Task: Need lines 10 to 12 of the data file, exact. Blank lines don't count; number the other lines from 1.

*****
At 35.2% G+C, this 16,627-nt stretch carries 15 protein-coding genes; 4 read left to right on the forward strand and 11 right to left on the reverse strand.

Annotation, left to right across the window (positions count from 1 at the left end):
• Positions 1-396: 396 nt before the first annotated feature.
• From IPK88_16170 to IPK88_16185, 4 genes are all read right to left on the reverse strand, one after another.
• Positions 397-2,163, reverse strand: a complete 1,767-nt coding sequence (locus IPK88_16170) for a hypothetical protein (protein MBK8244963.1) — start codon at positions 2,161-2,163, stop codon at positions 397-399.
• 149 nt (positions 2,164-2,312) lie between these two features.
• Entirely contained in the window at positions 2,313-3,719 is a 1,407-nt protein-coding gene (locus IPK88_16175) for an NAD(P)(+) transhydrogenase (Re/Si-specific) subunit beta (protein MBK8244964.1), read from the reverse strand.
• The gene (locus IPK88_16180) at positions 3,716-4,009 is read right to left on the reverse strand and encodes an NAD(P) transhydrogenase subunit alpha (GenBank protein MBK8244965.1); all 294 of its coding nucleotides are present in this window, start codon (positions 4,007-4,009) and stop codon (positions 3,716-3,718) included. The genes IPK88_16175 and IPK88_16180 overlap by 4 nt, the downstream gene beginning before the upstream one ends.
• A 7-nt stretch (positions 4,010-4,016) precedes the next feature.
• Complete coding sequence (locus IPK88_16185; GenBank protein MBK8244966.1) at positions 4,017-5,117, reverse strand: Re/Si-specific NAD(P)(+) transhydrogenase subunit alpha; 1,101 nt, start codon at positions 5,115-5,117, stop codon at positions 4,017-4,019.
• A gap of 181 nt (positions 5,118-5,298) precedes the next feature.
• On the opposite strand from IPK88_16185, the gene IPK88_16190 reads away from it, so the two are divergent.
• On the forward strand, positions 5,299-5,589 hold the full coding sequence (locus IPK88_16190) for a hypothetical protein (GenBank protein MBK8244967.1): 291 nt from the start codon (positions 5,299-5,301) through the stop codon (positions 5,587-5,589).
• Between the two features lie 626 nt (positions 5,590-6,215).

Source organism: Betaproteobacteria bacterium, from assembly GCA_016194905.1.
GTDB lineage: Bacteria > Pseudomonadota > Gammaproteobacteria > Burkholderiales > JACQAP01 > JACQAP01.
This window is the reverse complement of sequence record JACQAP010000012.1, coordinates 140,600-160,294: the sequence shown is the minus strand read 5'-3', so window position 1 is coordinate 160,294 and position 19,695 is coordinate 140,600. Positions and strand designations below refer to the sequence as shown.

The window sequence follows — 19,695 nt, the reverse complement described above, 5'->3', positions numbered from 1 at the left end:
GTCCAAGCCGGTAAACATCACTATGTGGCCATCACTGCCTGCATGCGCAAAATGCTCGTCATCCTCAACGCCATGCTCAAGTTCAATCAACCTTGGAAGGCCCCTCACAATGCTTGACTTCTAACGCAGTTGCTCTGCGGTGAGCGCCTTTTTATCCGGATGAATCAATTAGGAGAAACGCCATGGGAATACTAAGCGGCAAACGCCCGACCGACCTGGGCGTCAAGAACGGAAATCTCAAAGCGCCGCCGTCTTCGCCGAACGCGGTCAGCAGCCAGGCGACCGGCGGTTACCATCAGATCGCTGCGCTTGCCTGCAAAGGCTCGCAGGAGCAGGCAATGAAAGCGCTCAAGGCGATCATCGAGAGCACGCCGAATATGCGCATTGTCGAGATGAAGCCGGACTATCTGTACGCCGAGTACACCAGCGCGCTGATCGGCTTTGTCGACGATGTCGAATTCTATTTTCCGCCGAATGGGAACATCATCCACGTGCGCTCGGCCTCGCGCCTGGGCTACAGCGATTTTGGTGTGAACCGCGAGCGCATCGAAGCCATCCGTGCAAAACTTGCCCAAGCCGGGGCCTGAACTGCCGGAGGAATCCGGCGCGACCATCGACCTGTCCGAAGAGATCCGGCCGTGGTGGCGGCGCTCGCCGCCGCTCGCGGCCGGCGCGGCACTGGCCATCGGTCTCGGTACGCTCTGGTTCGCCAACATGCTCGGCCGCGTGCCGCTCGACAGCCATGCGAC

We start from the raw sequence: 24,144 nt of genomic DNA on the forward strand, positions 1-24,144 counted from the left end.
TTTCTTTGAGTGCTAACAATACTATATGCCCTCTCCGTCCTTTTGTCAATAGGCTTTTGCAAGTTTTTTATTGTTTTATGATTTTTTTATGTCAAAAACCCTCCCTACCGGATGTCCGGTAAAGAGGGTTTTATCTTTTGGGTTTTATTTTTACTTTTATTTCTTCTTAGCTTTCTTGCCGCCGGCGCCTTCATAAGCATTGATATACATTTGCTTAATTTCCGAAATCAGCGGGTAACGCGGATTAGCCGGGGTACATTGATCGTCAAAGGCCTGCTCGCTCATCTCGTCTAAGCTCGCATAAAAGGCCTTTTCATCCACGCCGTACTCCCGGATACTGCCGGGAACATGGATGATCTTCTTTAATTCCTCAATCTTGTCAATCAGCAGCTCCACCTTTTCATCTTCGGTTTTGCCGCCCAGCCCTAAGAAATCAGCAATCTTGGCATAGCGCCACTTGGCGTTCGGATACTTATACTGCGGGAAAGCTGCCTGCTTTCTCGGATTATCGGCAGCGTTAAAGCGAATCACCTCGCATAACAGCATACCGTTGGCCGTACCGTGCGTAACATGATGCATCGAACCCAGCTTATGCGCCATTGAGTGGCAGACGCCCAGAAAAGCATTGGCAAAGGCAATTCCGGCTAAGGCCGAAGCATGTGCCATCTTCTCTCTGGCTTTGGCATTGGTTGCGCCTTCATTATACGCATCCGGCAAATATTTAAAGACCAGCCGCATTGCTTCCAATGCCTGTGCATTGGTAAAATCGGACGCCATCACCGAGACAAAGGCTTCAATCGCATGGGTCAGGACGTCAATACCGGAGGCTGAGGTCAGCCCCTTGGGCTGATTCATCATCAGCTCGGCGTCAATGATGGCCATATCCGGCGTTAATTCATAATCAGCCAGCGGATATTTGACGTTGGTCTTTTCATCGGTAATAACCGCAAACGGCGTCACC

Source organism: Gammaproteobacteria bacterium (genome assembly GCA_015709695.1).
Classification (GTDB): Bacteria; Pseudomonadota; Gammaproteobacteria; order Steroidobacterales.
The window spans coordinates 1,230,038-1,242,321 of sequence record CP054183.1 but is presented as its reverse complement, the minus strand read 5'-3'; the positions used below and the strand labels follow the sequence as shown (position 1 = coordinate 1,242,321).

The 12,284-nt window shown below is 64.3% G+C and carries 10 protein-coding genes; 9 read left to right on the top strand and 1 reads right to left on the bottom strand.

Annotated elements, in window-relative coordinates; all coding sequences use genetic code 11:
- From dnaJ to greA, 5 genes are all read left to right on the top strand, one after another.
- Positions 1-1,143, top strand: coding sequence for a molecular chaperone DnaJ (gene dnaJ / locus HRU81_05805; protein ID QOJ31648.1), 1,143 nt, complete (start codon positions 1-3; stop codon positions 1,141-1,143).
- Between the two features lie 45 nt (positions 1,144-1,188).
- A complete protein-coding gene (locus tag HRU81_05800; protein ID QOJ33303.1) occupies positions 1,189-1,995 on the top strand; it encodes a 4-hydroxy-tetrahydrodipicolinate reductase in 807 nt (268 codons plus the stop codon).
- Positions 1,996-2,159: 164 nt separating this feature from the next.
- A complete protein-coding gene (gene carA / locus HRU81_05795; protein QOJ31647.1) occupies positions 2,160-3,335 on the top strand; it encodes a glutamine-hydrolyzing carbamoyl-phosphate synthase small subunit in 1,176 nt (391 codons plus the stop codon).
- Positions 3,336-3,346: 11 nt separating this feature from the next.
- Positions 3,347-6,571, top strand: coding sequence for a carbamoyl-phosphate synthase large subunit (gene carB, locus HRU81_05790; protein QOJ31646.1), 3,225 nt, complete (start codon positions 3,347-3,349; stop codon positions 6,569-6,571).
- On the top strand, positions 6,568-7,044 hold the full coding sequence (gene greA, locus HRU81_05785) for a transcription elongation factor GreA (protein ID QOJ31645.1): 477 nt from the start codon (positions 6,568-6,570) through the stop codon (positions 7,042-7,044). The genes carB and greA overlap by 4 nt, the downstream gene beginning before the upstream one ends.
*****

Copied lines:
• Complete coding sequence (locus IPK88_16185; GenBank protein MBK8244966.1) at positions 4,017-5,117, reverse strand: Re/Si-specific NAD(P)(+) transhydrogenase subunit alpha; 1,101 nt, start codon at positions 5,115-5,117, stop codon at positions 4,017-4,019.
• A gap of 181 nt (positions 5,118-5,298) precedes the next feature.
• On the opposite strand from IPK88_16185, the gene IPK88_16190 reads away from it, so the two are divergent.